Joan Selverstone Valentine, UCLA professor of chemistry and biochemistry, has studied the protein — copper-zinc superoxide dismutase — since the 1970s, long before it was implicated in ALS in 1993. Since the link was discovered, Valentine’s laboratory has made more than two dozen mutant, ALS-causing enzymes, most of which have only one wrong amino acid out of 153, to try to understand their properties and learn what makes them toxic.
“Some of the mutant proteins are very different from the normal protein, but others are virtually identical to the normal protein — yet they all cause the disease,” said Valentine, a member of UCLA’s Molecular Biology Institute. “That was the real mystery. You wrack your brain: What is similar among all these proteins" They seem so different. How can they all cause the same disease"”
Now Valentine and her colleagues, including Ivano Bertini, professor of chemistry at the University of Florence and director of the European Magnetic Resonance Center, think they know. In ALS patients, the protein’s copper and zinc may not be there at all. They present evidence for this hypothesis in new research published in Proceedings of the National Academy of Sciences, currently online and available in the journal’s July 3 print edition.
“If we keep the metals entirely out of the protein, we can explain the toxicity, since even the normal protein forms aggregate at physiological conditions when the metals are gone,” Valentine said. “It was such a puzzle, but this hypothesis can solve it.”
If scientists can figure out why ALS patients lack the copper and zinc, that would be a major advance that could lead to treatment, she said.
The research team is testing the hypothesis. Valentine, who was elected to the National Academy of Sciences in 2005 and to the American Academy of Arts and Sciences this year, praised her colleagues. “This research is the result of a long, successful international collaboration between UCLA and the University of Florence,” she said. “Our colleagues in Italy are exceptional scientists.”
Co-authors on the Proceedings of the National Academy of Sciences research are Lucia Banci, a professor of chemistry at the University of Florence who is affiliated with the FiorGen Foundation; Armando Durazo, a UCLA graduate student of chemistry and biochemistry; Stefania Girotto, a postdoctoral scholar at the University of Florence; Edith Butler Gralla, a senior research chemist at UCLA; Manuele Martinelli and Miguela Vieru, graduate students at the University of Florence; and Julian P. Whitelegge, an adjunct professor at the Semel Institute for Neuroscience and Human Behavior at UCLA and UCLA’s Brain Research Institute.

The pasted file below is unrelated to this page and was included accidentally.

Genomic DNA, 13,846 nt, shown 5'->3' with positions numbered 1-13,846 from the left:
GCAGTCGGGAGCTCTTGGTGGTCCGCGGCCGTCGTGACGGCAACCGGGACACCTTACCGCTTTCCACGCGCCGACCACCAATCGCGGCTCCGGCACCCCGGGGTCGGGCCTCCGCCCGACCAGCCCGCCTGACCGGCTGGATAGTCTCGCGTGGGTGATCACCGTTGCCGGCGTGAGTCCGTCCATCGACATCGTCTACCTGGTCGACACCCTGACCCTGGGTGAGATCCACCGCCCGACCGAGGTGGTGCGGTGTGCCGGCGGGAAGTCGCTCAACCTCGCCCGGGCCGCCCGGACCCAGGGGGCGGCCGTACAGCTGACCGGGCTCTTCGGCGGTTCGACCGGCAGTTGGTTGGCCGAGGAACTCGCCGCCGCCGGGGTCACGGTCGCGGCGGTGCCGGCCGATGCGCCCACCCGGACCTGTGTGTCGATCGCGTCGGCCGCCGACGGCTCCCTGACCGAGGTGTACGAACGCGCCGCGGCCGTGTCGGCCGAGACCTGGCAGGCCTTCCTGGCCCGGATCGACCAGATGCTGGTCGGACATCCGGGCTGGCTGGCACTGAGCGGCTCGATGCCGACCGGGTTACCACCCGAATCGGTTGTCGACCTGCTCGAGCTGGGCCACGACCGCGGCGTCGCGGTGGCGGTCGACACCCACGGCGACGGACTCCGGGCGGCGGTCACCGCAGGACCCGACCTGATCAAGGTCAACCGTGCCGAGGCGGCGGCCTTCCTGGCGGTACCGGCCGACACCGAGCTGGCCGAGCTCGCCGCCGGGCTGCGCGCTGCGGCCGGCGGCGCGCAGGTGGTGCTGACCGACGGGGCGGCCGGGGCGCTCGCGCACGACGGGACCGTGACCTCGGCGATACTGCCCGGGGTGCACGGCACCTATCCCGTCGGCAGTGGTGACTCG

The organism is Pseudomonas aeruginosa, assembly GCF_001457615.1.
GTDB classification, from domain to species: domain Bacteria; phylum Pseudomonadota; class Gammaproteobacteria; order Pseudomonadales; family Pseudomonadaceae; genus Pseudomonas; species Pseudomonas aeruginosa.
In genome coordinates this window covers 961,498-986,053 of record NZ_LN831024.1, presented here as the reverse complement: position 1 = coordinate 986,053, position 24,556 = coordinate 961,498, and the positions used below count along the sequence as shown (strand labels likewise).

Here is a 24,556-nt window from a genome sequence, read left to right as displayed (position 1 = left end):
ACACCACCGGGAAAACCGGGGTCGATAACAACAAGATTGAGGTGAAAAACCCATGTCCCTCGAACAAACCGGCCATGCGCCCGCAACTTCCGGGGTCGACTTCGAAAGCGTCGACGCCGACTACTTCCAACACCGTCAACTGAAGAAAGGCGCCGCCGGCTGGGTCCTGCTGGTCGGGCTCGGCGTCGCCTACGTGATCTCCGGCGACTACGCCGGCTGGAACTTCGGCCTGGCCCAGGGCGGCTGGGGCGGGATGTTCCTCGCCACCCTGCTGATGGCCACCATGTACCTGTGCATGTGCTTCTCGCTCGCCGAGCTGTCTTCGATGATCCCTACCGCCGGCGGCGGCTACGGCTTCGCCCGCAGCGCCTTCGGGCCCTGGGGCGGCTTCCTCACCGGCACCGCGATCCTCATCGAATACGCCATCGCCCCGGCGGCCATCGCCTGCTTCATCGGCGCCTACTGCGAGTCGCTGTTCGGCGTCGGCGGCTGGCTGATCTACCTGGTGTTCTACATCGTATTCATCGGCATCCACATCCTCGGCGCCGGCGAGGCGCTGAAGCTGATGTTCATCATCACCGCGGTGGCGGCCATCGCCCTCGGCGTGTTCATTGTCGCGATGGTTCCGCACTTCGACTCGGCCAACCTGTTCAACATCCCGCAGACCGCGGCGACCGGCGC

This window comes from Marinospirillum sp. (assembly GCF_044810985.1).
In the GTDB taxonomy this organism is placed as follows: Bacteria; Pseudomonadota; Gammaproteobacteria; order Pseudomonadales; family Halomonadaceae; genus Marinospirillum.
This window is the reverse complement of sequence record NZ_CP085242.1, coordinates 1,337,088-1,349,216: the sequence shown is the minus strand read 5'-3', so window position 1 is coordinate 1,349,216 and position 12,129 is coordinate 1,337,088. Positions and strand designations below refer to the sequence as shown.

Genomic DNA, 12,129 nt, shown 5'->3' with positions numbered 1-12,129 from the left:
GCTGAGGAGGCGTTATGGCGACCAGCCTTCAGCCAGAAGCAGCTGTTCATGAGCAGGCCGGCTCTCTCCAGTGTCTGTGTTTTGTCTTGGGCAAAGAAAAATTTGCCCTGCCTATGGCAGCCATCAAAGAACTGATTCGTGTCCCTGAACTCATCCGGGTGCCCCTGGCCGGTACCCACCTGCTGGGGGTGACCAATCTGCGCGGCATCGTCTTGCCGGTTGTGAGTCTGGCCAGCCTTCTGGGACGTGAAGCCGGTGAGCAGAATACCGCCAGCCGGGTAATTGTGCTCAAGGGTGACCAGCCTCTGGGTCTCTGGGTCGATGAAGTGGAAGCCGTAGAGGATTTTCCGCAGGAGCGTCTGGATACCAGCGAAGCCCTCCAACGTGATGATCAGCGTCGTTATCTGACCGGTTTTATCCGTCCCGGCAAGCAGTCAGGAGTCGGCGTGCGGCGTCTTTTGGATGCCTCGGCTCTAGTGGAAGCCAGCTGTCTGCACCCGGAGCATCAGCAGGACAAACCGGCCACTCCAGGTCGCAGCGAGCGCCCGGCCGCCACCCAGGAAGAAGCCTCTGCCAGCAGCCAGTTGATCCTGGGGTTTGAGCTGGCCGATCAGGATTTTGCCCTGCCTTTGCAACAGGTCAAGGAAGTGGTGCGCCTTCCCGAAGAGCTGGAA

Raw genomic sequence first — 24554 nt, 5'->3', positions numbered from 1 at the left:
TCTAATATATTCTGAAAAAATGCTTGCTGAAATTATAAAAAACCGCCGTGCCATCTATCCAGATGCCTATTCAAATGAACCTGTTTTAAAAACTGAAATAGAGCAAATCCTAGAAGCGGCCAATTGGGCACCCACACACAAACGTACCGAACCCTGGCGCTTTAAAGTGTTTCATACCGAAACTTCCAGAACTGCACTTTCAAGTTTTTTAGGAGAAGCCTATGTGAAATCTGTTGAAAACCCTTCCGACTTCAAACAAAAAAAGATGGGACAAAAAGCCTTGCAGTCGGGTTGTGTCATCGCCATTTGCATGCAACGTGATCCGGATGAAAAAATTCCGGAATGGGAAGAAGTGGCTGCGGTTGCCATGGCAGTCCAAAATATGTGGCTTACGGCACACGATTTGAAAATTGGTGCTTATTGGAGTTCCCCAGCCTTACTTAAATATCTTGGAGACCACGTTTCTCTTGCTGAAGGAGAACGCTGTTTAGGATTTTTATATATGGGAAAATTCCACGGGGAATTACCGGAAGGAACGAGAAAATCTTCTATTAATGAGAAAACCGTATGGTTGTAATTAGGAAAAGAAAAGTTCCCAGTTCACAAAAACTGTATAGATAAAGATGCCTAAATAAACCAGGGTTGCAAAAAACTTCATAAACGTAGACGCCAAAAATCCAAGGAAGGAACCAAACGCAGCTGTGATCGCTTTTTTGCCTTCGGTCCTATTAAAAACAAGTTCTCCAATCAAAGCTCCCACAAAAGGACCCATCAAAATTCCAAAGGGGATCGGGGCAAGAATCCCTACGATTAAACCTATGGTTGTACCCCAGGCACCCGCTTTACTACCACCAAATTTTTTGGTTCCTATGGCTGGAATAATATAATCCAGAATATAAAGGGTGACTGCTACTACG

Copper-zinc superoxide dismutase, which was discovered in the 1960s, is an antioxidant enzyme that protects cells from free radicals, unstable atoms or molecules that can cause cell damage. The link with ALS came when researchers sequenced the genes of people who have the inherited form of ALS and found that some of them have mutations in the gene that codes for this enzyme. While the inherited form represents only a fraction of all ALS cases, this marked the first time there was any indication of a cause for any form of ALS, Valentine said.
For many years, Valentine’s laboratory has studied the normal version of the protein. While the normal protein has copper and zinc, scientists can make it with no metals. When it is first made inside the cell, it has no metals and only acquires them later, Valentine said.
“We studied what happens to the protein if you have the metals, if you have no metals and if you have part of the metals,” she said.
The research of the UCLA–University of Florence team has indicated it is the metal-free protein that is likely to be toxic. The protein misfolds when the copper and zinc are not present, but folds properly when they are there.
“Before copper and zinc are inserted, the protein can misfold under physiological conditions,” Valentine said.
There is evidence that ALS is associated with this misfolding of the protein, which becomes toxic in some way that is not known and has properties similar to misfolded proteins associated with other neurodegenerative disorders like Alzheimer’s and Parkinson’s diseases, Valentine said.
Is there a way to slow down this process to give the cell more time to eliminate the misfolded proteins in all of these diseases" Would a strategy to reduce or prevent protein misfolding work against these and other diseases" These are avenues for further investigation by researchers.
When Valentine first began working on copper-zinc superoxide dismutase, she was not a biochemist but a biological inorganic chemist and hardly knew what ALS was. She was interested in the enzyme, which is unique in that it has copper and zinc so close together.